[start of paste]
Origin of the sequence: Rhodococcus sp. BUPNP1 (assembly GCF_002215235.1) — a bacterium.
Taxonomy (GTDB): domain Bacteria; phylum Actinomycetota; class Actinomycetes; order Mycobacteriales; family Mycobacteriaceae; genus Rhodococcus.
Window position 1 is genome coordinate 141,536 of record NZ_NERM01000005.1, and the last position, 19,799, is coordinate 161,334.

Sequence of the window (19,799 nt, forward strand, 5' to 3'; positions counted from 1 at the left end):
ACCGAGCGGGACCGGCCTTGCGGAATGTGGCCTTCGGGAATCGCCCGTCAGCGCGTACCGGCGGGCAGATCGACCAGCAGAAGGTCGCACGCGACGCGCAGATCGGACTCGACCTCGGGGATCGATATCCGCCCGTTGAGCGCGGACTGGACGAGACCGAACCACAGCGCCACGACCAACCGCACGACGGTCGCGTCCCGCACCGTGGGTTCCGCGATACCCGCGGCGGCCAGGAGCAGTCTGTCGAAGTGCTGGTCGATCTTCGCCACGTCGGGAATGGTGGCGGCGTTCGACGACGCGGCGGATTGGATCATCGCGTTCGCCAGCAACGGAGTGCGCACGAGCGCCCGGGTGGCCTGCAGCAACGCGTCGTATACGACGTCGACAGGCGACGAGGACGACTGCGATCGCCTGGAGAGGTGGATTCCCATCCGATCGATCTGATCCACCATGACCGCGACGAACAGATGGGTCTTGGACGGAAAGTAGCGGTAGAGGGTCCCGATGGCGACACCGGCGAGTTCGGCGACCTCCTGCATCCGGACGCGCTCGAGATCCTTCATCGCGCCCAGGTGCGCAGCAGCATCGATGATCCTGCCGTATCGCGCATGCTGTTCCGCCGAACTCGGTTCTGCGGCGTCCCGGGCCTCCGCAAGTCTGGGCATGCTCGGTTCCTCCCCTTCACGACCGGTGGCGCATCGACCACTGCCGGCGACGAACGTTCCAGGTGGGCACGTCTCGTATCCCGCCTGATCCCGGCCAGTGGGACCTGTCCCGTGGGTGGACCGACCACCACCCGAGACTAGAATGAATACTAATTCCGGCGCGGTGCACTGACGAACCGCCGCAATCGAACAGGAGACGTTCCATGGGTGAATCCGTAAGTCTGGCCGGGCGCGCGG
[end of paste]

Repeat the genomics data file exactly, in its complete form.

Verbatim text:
Origin of the sequence: Rhodococcus sp. BUPNP1 (assembly GCF_002215235.1) — a bacterium.
Taxonomy (GTDB): domain Bacteria; phylum Actinomycetota; class Actinomycetes; order Mycobacteriales; family Mycobacteriaceae; genus Rhodococcus.
Window position 1 is genome coordinate 141,536 of record NZ_NERM01000005.1, and the last position, 19,799, is coordinate 161,334.

Sequence of the window (19,799 nt, forward strand, 5' to 3'; positions counted from 1 at the left end):
ACCGAGCGGGACCGGCCTTGCGGAATGTGGCCTTCGGGAATCGCCCGTCAGCGCGTACCGGCGGGCAGATCGACCAGCAGAAGGTCGCACGCGACGCGCAGATCGGACTCGACCTCGGGGATCGATATCCGCCCGTTGAGCGCGGACTGGACGAGACCGAACCACAGCGCCACGACCAACCGCACGACGGTCGCGTCCCGCACCGTGGGTTCCGCGATACCCGCGGCGGCCAGGAGCAGTCTGTCGAAGTGCTGGTCGATCTTCGCCACGTCGGGAATGGTGGCGGCGTTCGACGACGCGGCGGATTGGATCATCGCGTTCGCCAGCAACGGAGTGCGCACGAGCGCCCGGGTGGCCTGCAGCAACGCGTCGTATACGACGTCGACAGGCGACGAGGACGACTGCGATCGCCTGGAGAGGTGGATTCCCATCCGATCGATCTGATCCACCATGACCGCGACGAACAGATGGGTCTTGGACGGAAAGTAGCGGTAGAGGGTCCCGATGGCGACACCGGCGAGTTCGGCGACCTCCTGCATCCGGACGCGCTCGAGATCCTTCATCGCGCCCAGGTGCGCAGCAGCATCGATGATCCTGCCGTATCGCGCATGCTGTTCCGCCGAACTCGGTTCTGCGGCGTCCCGGGCCTCCGCAAGTCTGGGCATGCTCGGTTCCTCCCCTTCACGACCGGTGGCGCATCGACCACTGCCGGCGACGAACGTTCCAGGTGGGCACGTCTCGTATCCCGCCTGATCCCGGCCAGTGGGACCTGTCCCGTGGGTGGACCGACCACCACCCGAGACTAGAATGAATACTAATTCCGGCGCGGTGCACTGACGAACCGCCGCAATCGAACAGGAGACGTTCCATGGGTGAATCCGTAAGTCTGGCCGGGCGCGCGG